COVID-19 NICE Guidance - patients with interstitial lung disease

The purpose of this guidance is to maximise the safety of adults with interstitial lung disease, including idiopathic pulmonary fibrosis, and pulmonary sarcoidosis during the COVID-19 pandemic.

  1. Communicating with patients and minimising risk
  • Communicate with patients, their families and carers, and support their mental wellbeing to help alleviate any anxiety they may have about COVID-19. Signpost them to relevant support groups/charities
  • Many patients with interstitial lung disease will have received a letter telling them they are at high risk of severe illness from COVID-19
  • Discuss with patients who have been advised to shield whether the benefit of them attending services outweighs the risks
  • Advise patients that if they think they have COVID-19 they should use the NHS 111 online coronavirus service or in an emergency, dial 999
  • Minimise face-to-face contact
  • Advise patients to keep a list of medicines they take, their conditions and any allergies as well as a copy of recent clinic appointment to give to healthcare staff if they need treatment for COVID-19
  • Find out if people have advance care plans or advance decisions to refuse treatment
  • Consider asking local specialist palliative care teams for advice if needed
  1. Assessing symptoms of interstitial lung disease and COVID-19
  • Be aware that patients taking drugs that affect the immune response may have atypical presentations of COVID-19
  • Be aware that some adverse effects caused by antifibrotic drugs and immunosuppressants may be mistaken for symptoms of COVID-19
  • Be aware that symptoms of COVID-19 can be similar to the symptoms of the patient’s underlying condition
  • Be aware that both interstitial lung disease and COVID-19 are associated with increased risk of coagulopathy
  1. New referrals to interstitial lung disease specialist services
  • Hold the first outpatient appointment by telephone or video consultation
  • If blood test results from the last six weeks are available from the referral team or GP, use them to guide treatment decisions
  • If pulmonary function test results from the last six months are available and the patient’s clinical condition has not altered considerably, use them to guide diagnosis and treatment decisions
  • If a CT scan from the last 12 months is available and the patient’s clinical condition has not altered considerably, use it to guide diagnoses and treatment decisions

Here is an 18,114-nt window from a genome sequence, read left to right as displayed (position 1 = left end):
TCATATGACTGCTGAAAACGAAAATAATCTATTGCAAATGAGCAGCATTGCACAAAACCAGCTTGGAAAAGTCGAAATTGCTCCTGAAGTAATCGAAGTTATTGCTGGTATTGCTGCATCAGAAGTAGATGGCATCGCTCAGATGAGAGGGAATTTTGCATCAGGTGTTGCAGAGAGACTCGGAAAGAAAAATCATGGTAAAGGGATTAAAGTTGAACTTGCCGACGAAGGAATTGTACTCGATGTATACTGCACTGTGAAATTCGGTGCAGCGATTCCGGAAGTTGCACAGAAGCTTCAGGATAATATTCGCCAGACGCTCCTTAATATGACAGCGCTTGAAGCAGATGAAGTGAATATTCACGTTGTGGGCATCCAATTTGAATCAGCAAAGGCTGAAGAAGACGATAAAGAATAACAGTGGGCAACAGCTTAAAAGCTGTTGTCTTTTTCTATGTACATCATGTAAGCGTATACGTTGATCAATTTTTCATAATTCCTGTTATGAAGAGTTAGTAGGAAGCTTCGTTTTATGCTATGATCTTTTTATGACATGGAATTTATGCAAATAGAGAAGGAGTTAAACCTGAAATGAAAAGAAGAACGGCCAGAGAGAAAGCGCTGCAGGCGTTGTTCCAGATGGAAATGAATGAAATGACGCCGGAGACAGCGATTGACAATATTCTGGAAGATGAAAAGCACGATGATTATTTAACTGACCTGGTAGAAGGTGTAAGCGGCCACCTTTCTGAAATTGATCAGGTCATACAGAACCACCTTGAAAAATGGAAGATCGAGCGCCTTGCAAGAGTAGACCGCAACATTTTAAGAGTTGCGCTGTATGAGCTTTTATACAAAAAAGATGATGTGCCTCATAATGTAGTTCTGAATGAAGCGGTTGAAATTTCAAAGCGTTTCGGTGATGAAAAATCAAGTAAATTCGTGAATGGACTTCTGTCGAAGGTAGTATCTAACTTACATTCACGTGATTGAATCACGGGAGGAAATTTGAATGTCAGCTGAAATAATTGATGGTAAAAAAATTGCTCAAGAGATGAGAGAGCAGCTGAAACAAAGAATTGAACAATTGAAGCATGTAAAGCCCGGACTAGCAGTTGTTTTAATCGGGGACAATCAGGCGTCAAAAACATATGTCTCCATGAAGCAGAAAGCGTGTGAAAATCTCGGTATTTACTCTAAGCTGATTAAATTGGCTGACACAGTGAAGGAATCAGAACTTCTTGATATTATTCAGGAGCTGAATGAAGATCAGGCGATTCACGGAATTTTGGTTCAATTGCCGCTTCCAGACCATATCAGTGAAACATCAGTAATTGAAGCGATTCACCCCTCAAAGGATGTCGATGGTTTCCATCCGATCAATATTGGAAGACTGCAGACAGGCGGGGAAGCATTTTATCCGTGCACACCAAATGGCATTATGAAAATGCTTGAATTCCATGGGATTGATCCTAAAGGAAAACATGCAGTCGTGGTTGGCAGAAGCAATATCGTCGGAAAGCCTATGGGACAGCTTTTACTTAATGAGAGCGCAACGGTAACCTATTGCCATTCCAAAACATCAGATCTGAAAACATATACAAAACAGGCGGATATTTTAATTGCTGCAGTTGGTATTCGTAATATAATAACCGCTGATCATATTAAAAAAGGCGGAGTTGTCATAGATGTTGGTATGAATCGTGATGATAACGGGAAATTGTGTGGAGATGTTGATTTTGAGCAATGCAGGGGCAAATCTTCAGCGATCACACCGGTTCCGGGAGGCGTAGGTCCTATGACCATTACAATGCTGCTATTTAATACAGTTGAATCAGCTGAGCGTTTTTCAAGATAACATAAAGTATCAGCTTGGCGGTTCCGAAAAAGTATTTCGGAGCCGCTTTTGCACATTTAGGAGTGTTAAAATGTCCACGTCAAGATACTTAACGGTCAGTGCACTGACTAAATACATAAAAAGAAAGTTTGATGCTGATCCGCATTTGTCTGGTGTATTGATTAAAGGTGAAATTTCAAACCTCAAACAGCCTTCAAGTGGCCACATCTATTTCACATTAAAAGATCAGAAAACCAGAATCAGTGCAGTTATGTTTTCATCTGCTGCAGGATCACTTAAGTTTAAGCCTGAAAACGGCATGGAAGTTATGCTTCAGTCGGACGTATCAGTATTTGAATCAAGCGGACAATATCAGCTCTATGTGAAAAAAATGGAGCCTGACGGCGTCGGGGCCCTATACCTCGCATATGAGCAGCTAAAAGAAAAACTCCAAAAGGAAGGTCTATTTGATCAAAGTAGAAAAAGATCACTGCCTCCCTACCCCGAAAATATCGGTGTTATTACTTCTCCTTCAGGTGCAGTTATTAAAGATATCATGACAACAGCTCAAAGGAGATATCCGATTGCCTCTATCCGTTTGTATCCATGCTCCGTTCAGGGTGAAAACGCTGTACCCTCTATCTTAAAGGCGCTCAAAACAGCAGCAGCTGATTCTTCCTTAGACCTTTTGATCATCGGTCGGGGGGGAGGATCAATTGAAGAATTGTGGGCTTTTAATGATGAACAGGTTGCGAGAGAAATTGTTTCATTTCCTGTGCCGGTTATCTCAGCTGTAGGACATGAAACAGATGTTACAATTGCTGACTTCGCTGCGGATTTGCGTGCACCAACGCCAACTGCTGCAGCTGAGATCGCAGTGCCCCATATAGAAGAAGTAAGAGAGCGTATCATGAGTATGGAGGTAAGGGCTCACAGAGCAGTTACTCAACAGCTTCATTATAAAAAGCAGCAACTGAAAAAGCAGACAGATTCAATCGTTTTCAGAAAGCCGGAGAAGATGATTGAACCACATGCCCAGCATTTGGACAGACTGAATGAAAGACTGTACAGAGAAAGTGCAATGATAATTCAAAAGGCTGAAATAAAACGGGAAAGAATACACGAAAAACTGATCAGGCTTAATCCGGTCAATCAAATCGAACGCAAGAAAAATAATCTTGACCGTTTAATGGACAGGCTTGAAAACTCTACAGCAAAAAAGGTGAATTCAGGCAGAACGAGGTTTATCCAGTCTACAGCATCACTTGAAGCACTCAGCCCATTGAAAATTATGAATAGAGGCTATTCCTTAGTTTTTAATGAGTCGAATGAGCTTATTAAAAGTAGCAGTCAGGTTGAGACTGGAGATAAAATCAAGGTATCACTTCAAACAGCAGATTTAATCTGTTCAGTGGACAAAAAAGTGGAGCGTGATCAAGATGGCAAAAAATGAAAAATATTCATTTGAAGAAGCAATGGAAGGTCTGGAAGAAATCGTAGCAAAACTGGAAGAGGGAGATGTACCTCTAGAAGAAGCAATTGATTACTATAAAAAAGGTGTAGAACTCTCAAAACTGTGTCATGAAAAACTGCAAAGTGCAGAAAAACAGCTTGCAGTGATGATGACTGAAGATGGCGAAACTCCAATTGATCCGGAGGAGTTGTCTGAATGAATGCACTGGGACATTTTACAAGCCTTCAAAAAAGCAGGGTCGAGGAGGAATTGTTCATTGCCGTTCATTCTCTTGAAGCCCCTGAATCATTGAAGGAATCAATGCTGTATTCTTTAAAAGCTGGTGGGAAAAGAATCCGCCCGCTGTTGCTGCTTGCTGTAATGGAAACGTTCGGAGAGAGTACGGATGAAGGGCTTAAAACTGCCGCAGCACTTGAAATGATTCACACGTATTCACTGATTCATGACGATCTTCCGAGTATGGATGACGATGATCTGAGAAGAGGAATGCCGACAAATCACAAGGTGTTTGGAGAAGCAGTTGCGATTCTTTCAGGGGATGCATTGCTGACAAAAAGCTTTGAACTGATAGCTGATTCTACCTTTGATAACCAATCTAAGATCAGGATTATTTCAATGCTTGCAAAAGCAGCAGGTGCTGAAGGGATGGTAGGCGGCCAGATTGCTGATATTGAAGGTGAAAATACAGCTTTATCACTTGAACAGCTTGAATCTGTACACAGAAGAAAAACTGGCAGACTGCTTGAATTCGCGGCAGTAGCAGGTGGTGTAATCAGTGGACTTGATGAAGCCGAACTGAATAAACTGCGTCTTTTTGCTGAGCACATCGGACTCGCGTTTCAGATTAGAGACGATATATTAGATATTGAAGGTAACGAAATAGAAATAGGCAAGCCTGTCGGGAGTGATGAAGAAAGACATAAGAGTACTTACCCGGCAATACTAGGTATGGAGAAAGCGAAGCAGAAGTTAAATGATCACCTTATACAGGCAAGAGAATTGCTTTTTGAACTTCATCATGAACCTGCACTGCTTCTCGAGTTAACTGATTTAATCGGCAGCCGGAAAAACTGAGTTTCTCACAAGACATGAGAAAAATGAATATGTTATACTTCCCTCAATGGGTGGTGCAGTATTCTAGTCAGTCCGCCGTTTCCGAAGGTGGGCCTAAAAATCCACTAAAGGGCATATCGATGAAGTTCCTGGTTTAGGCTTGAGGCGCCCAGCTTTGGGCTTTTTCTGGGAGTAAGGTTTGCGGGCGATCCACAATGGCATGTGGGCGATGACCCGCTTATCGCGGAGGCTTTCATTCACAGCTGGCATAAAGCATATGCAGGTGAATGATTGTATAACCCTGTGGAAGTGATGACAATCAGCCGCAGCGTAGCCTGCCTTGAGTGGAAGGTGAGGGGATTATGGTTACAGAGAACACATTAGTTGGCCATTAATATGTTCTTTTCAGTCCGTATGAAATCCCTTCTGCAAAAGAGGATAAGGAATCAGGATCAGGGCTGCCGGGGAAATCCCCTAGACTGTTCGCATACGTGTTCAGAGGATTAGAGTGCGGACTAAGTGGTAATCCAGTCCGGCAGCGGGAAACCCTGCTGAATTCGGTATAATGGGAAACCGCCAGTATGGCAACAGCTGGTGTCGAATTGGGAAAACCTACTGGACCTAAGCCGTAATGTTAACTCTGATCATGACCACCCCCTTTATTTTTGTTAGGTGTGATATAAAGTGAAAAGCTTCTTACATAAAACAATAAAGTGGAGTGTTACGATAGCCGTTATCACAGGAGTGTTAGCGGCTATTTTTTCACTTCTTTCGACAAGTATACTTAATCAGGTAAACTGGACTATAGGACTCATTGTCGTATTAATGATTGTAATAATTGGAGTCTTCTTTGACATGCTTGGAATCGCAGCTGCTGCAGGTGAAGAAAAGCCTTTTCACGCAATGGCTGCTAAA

1. Interstitial lung disease investigations
  • Only carry out bronchoscopy and pulmonary function tests if the patient urgently needs them and if the results will have a direct impact on their care
  • If supervised spirometry is not possible, consider using home spirometry to get measurements
  • Consider alternatives to patients attending hospital for blood monitoring when on antifibrotic drugs or immunosuppressants
  1. Management of patients not known to have COVID-19
  • If patients have to attend a face-to-face appointment, on the day of the appointment first screen them by telephone and then again on arrival at the outpatient setting to make sure they have not developed symptoms of COVID-19
  • Ask patients to help reduce the risk of contracting or spreading COVID-19
  • Check patient’s temperature when they arrive, ideally before they enter the reception area
  • Minimise time in the waiting area
  • When deciding whether to start or continue an immunosuppressant, discuss the risks and benefits with the patient
  • Advise patients on immunosuppressive therapy to continue to take their treatment as prescribed to minimise the risk for their condition worsening
  • For patients who have been advised to shield, making blood monitoring difficult, assess whether it is safe to increase the time between blood tests for drug monitoring if their clinical condition is stable on treatment
  • Discuss with the patient the risks and benefits of being on an immunosuppressant with blood monitoring requirements
  • Offer the lowest dose of prednisolone possible
  • Offer antifibrotic therapy as required
  • Oxygen assessment: decide whether to carry out or defer an assessment for ambulatory or long-term oxygen therapy
  • Continue to offer pulmonary rehabilitation services to patients if available
  • If remote pulmonary rehabilitation services are not available locally, discuss the risks and benefits of attending face-to-face services with the patient
  1. Management of patients known or suspected to have COVID-19
  • When patients with symptoms of COVID-19 have been identified, follow UK Government guidance
  • If COVID-19 is later diagnosed in a patient not isolated from admission or presentation, follow UK Government guidance
  • If a patient has any signs or symptoms of a possible serious illness, assess and treat the illness in line with usual care
  • If other possible diagnoses have been discounted and COVID-19 is suspected, follow UK Government guidance
  • If a patient is diagnosed with COVID-19 pneumonia and shows consistent radiological changes, follow UK Government guidance
  1. Supplying medicines
  • Plan how to manage any disruption to normal routes for supplying medicines, such as homecare medicine delivery services
  • Prescribe enough medicines to meet the patient’s clinical needs

You can read the full NICE guidance here.

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